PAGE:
Get a hep C test, boomers

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Get a hep C test, boomers

How well do you remember getting your tonsils out? How about getting your ears pierced? Back when the baby boomers were still babies, doctors hadn’t discovered the necessity of the safety standards that we take for granted today. Medical standards have improved a lot over the years, but one hasn’t: the government has declined to change hepatitis C testing recommendations for baby boomers.

According to Hep C B.C., one out of every 30 individuals born between 1945 and 1975 has been exposed to hepatitis C. However, testing guidelines haven’t been updated, so baby boomers aren’t tested for hepatitis C unless the person can remember details from decades past when they might have been exposed and then specifically request to be tested. The Canada Communicable Disease Report noted that an estimated 44 per cent of people who are infected with hepatitis C are unaware of their status. Hepatitis C typically doesn’t show severe symptoms until liver damage has already begun. The virus can cause cirrhosis, liver cancer and liver failure.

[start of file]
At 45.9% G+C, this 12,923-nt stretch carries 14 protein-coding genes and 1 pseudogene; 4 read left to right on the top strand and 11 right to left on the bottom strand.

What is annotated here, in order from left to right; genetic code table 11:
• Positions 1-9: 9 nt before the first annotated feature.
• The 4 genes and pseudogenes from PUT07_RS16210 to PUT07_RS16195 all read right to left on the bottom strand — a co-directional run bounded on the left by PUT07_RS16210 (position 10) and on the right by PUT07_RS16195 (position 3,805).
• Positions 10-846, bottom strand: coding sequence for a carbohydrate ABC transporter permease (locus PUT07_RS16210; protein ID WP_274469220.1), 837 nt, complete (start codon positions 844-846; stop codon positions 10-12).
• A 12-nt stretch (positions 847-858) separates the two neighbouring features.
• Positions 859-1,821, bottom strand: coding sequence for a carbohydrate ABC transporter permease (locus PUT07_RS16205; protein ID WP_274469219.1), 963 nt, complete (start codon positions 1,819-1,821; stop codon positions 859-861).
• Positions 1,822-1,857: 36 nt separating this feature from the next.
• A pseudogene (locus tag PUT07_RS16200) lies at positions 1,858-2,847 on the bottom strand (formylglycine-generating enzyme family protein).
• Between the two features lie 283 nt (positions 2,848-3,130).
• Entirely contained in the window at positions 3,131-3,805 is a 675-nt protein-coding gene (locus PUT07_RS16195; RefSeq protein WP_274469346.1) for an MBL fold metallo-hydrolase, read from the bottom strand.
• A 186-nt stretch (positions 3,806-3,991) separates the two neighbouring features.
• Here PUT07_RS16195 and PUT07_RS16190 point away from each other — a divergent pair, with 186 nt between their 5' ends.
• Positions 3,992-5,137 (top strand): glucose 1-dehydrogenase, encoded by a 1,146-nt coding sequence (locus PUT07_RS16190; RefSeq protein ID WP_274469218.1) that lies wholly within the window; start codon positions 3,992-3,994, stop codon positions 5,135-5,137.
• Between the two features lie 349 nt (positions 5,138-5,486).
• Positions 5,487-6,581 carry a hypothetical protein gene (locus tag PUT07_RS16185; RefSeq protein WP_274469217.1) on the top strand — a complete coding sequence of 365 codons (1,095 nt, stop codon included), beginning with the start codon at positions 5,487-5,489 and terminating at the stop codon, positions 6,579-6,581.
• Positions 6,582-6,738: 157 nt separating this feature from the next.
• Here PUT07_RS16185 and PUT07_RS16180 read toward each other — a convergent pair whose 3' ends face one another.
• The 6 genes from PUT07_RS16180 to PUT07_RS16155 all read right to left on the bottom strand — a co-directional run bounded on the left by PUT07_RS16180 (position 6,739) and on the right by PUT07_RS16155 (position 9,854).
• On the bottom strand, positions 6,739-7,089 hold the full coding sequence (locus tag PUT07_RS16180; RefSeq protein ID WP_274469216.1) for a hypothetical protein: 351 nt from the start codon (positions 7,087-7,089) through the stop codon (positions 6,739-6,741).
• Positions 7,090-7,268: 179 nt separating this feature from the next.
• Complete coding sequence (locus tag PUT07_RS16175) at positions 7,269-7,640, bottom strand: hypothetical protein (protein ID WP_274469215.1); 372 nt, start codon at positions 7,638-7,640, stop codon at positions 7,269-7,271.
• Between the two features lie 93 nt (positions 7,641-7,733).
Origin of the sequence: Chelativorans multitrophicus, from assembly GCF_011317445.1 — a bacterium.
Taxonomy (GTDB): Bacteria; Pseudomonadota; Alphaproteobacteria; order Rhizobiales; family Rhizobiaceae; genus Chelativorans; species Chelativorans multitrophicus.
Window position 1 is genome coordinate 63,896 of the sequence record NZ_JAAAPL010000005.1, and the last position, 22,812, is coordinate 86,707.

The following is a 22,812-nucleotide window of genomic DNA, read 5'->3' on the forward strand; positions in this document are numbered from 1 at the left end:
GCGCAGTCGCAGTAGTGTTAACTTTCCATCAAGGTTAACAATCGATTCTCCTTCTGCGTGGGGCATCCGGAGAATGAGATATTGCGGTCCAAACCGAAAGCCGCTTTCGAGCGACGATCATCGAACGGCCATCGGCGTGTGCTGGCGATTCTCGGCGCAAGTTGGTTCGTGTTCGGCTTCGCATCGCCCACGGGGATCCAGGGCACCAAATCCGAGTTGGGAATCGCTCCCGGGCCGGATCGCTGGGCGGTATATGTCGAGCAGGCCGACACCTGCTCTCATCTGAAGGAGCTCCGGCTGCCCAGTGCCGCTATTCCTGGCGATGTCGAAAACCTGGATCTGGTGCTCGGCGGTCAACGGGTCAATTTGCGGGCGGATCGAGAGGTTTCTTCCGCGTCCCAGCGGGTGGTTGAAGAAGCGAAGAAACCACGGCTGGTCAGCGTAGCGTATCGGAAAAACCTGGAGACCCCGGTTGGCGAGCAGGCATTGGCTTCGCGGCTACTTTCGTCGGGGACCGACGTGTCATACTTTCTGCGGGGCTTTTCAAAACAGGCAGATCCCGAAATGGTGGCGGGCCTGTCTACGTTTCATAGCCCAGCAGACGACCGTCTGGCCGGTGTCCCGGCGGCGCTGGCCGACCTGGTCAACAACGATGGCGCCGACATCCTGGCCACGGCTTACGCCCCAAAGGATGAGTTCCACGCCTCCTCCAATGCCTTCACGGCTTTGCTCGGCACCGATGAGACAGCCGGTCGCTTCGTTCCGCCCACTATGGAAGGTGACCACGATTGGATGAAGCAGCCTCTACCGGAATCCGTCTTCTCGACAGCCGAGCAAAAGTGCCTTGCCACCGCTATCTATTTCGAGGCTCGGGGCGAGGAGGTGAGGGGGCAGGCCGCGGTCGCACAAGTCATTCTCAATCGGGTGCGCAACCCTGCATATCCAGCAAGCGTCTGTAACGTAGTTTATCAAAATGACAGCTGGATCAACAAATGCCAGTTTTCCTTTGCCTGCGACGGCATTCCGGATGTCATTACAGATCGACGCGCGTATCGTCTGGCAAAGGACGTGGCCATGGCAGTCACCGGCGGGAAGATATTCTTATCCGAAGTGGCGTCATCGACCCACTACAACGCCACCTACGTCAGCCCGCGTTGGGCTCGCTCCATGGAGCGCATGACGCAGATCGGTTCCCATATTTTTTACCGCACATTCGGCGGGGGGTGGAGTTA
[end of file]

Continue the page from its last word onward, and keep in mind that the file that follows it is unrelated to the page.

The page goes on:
The exposure of thousands of citizens to a serious illness like hepatitis C should invoke action. Despite persistent advocacy by groups like Action Hepatitis Canada and the Canadian Liver Association as well as liver specialists, the most recent federal testing guidelines failed to recommend a one-time hep C test for all Canadians born between 1945 and 1975. You’ll have to take your health into your own hands.

Ask your doctor for a one-time hep C blood test at your next check-up.

Sophia Topper, programming assistant

Blood Ties Four Directions

Hepatitispublic health

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